Miller raking in Triple-A, knocking on door

May 16th, 2021

For a moment on Sunday morning, Indians president of baseball operations Chris Antonetti was concerned that something had happened to infield prospect the night before.

“Someone asked me this morning, ‘Hey, is Owen Miller OK?’” Antonetti said. “I’m like, ‘I think so. Why, what happened?’ They said, ‘He only got two hits last night.’”

Somehow, Miller, Cleveland's No. 16 prospect per MLB Pipeline, has put himself in a position where a two-hit night looks like an off-night, and now the question is whether the 24-year-old infielder will get his shot in the Majors sooner rather than later.

“Owen has gotten off to a great start to the season and has continued to position himself well for a Major League opportunity when it’s there,” Antonetti said. “He’s continued to have a very productive offensive approach at the plate and he’s done very well defensively in bouncing around the diamond. He’s played third base, shortstop, second base and first base. Owen’s doing everything he can to take advantage of the opportunity he has and prepare himself for that Major League opportunity when it’s there.”

In 10 games with Triple-A Columbus, Miller has gone a whopping 20-for-40 with three doubles, one triple, one homer, seven RBIs and a 1.235 OPS. If he’d get the call to the big leagues, he’d fill a similar role as Yu Chang, who’s hit .137 with a .362 OPS in 23 games entering Sunday. And with Miller’s ability to move around the infield, he seems like an excellent option for Cleveland to try at the Major League level.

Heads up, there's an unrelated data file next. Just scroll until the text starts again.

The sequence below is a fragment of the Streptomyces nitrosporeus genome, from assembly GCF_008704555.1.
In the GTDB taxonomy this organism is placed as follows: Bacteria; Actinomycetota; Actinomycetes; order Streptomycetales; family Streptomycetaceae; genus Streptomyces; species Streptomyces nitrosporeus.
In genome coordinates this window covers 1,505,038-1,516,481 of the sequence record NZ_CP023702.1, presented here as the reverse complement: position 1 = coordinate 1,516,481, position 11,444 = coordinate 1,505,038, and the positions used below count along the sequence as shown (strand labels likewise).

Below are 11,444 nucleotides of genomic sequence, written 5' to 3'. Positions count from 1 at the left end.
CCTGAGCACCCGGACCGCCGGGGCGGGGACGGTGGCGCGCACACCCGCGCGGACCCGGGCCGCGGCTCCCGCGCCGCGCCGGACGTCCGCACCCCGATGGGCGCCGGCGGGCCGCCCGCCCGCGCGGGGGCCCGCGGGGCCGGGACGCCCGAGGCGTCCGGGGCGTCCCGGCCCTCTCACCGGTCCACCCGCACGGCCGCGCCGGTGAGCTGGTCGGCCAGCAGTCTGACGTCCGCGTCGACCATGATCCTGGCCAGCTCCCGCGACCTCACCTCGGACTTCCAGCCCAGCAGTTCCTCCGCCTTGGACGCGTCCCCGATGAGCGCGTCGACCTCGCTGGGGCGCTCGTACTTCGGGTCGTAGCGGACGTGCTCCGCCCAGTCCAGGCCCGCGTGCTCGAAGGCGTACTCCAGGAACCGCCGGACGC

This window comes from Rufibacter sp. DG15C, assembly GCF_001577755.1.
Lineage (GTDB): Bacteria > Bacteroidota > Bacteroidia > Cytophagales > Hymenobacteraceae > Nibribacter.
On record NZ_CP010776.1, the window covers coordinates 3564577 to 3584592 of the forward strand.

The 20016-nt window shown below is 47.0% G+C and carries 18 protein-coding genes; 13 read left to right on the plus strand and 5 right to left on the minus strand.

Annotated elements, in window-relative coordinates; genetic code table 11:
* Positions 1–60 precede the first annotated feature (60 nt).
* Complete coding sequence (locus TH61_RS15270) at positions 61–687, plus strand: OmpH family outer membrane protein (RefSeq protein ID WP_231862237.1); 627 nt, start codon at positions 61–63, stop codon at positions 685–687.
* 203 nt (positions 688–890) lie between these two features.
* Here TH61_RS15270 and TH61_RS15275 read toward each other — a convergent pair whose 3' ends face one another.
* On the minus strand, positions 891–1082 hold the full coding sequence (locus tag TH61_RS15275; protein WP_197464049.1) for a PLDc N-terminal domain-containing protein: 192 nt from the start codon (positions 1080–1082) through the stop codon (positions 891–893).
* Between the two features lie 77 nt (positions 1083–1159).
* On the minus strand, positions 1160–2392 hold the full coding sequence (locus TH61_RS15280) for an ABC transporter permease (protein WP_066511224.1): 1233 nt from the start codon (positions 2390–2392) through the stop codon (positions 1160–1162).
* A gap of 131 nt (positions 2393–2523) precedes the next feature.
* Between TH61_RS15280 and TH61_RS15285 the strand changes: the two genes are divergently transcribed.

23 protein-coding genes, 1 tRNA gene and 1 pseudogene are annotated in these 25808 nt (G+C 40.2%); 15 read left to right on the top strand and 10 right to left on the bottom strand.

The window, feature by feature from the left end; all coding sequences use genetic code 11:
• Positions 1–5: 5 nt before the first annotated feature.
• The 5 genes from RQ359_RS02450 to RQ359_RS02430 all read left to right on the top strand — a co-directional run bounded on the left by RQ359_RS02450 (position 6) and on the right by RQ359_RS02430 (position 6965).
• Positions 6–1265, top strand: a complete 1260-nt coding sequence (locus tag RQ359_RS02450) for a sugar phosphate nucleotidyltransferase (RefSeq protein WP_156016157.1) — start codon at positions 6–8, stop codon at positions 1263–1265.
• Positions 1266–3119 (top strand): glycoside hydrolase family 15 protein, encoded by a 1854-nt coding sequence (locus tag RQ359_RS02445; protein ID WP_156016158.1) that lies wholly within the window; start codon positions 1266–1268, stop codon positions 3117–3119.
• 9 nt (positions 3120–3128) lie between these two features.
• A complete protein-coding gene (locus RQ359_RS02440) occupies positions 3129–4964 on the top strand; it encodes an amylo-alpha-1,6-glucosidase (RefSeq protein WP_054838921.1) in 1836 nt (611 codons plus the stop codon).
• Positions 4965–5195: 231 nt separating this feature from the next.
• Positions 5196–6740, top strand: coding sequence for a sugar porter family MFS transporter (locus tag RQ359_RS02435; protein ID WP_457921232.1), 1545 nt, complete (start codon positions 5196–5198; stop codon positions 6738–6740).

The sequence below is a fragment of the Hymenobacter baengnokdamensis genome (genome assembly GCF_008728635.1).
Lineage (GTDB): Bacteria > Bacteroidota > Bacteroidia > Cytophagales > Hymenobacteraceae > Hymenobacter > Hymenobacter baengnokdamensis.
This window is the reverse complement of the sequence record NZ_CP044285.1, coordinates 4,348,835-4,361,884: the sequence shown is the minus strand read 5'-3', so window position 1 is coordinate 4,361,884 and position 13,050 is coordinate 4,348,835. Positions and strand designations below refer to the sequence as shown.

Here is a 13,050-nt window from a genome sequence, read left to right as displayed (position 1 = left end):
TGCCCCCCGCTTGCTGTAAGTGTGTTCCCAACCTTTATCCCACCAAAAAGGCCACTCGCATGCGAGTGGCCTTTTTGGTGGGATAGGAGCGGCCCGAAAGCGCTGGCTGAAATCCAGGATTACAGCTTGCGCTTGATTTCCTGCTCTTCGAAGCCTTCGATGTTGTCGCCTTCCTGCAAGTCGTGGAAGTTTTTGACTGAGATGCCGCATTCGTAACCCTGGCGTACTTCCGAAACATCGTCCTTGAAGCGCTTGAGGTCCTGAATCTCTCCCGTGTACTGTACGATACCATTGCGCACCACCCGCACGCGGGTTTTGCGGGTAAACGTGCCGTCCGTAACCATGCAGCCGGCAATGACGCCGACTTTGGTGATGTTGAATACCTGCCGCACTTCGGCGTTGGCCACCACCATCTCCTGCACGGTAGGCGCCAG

“He would tell you, when we asked him in Spring Training, he felt his best positions were second base and third base,” Antonetti said. “Those were the places where he had spent the most time recently. So that’s why we started to mix shortstop and first base back into the fold to help his comfort there.”

One quarter down, three to go
The Indians are just a handful of games away from hitting the quarter mark of the 162-game season, and Antonetti took some time Sunday morning to reflect on what he’s learned about his club:

“When we reflect back on what we expected coming into the season is that we expected to have a really competitive team, but we knew we were going to be young,” Antonetti said. “Our success was going to depend upon how that young group of players continued to grow at the Major League level. What we’ve seen so far is by and large, that group’s done a really good job coming together and finding a way to do both things: Win games and continue their individual development. We know for us to be a successful team for the balance of the season, that’s going to have to continue.”

Ready to face Ohtani
Although Angels star two-way player Shohei Ohtani has been dealing with some arm fatigue, it looks like he’ll be slated to face the Indians on Wednesday. He’s made five starts this year, pitching to a 2.10 ERA with 40 strikeouts in 25 2/3 innings. The 26-year-old has done just as much damage on the other side of the ball, entering Sunday owning an .897 OPS with 10 doubles and two triples while also keeping himself near the top of the MLB home run leaderboard with 11 long balls.

Not only will the Indians have a front row seat to the Ohtani show, but they’ll need to figure out how to cool him down during the three-game series against the Angels, beginning on Monday.

“That is such a unique -- I mean, really, when you think about generational talent, he’s a generational talent,” Antonetti said. “There are no players or athletes that can do the things he can do on both sides of the ball, and to do it at such a high level is really extraordinary and unique. So, I would treasure the opportunities we continue to get to watch him play and compete. I’d be OK if he needed an extra day to rest his arm so we don’t have to face him. But aside from when we’re facing him, I really do enjoy watching him play and compete because there just aren’t guys like him.”